'Epidemic' made worse by Covid-19 as 90 per cent of young farmers say poor mental health is their biggest problem

Concern has been raised over an “epidemic” of poor mental health among farmers which has been exacerbated by Covid-19 as many live in rural areas without good internet coverage.
Picture: PAPicture: PA
Picture: PA

Almost 90 per cent of farmers under 40 in the UK list poor mental health as their biggest problem, showed a survey released by the Farm Safety Foundation to mark the beginning of its annual Mind Your Head campaign to reduce stigma around mental health problems in farming.

It comes as the second wave of the Scottish Government’s mental health tracker survey of the general population between mid July and mid August found a rise in people reporting suicidal thoughts.

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During that time some 13 per cent of respondents said they had thought about taking their life in the last week, compared to 10 per cent between the end of May and end of June.

Research by the Farm Safety Foundation showed that in 2019/20, almost seven times the number of deaths registered in farming and agricultural trades workers were due to suicide than were due to farming accidents.

Jenny Baillie, of the Scottish Association of Young Farmers Clubs, said the problem of poor mental health among farmers has always existed, but it has been made worse by the Covid-19 pandemic, especially as many farmers live in rural areas without good internet coverage.

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"Poor mental health is so dangerous and farming and crofting,” she said.

"It's not just you looking after yourself, you’ve got that demand to look after hundreds of animals, perhaps neighbours, the family who work together around you, so if one person is down and not able to have a positive outlook in industry which is already very isolating, and a job role that is already very lonely, then it is very detrimental the effects that poor mental health can have."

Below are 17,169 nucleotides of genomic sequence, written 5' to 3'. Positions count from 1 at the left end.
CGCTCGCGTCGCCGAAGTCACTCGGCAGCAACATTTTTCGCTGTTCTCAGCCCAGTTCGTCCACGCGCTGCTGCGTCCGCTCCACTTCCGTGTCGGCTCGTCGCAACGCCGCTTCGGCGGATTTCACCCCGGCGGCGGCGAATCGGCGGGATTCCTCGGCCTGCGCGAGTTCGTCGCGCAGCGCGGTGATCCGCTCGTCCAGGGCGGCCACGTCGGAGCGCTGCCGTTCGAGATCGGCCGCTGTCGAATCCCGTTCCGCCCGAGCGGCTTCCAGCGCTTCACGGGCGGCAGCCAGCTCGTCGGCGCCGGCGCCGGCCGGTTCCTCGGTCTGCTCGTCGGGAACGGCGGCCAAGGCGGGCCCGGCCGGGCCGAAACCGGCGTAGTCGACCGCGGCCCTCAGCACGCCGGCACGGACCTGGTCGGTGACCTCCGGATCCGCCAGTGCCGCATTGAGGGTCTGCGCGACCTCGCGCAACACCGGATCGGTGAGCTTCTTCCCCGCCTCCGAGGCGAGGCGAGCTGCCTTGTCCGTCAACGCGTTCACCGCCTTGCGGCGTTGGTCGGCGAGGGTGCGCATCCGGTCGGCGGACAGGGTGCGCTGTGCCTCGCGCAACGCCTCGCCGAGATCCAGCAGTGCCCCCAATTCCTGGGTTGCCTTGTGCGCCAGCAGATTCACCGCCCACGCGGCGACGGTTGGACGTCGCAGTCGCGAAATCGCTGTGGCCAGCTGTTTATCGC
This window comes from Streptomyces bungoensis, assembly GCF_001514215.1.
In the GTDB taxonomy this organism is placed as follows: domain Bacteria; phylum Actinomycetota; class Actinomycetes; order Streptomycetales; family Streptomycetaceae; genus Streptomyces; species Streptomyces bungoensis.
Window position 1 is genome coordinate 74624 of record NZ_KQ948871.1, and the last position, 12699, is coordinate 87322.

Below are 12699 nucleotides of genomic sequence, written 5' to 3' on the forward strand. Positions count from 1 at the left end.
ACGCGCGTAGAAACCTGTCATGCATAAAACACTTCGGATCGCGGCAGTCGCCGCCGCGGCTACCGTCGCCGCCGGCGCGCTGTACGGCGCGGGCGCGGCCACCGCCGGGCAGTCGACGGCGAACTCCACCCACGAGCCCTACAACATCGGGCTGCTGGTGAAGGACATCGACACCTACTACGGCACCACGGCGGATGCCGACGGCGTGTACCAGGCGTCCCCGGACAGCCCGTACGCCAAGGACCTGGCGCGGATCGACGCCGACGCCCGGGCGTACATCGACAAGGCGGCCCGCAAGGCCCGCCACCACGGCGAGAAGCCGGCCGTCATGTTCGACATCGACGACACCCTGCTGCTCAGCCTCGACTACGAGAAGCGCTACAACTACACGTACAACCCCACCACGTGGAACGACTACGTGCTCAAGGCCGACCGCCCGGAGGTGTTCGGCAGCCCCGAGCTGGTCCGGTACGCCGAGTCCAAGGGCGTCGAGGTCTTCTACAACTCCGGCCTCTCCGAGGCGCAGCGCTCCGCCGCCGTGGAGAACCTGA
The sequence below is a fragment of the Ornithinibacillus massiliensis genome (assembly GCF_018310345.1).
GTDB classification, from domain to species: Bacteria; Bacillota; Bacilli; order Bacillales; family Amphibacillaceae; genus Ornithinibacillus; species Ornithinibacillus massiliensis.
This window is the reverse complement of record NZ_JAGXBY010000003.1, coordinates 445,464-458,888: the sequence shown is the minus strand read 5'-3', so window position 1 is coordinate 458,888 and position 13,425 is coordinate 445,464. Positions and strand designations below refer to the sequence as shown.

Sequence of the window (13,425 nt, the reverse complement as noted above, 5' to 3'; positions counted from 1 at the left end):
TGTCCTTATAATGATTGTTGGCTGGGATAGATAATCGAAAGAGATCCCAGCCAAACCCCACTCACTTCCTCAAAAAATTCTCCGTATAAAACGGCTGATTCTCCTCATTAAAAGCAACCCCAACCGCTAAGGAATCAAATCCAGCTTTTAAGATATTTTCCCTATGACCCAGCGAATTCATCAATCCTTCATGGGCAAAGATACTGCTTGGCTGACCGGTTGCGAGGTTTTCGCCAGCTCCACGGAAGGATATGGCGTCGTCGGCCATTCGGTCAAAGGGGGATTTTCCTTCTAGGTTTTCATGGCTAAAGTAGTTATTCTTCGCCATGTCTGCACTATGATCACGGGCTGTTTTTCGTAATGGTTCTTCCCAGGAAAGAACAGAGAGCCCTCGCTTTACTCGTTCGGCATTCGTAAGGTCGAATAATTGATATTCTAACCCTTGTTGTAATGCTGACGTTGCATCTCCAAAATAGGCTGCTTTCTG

Ms Baillie said farmers of all ages face several stress factors in day-to-day life, including long hours, harsh weather conditions, few or no days off, and working and living all the time in the same place.

She added that she is concerned about the combined affect of the continued pandemic and heading into the busy spring period with the usual opportunities for face-to-face interaction such as agricultural shows and market days cancelled.

“It's quite a dangerous time, people are just about to go into the busiest season of livestock farming which is calving and lambing time, so it’s quite a worry with the pandemic on our hands,” she said.

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Manager of the Farm Safety Foundation Stephanie Berkeley said during the pandemic calls to farming charities had increased.

"We need to be concerned about the numbers of people in our industry feeling high levels of distress and to keep pushing to ensure people know that help is available and encourage them to ask for it,” she said.

"This is your industry, your future, and your responsibility to it’s time to speak up, speak out and mind your head.”

One farmer was banned from owning sheep at Kilmarnock Sheriff Court last week after he admitted causing unnecessary suffering to his flock due to a period of depression.

John Robert Kerr’s solicitor said he had not been caring for himself, his animals or his business.

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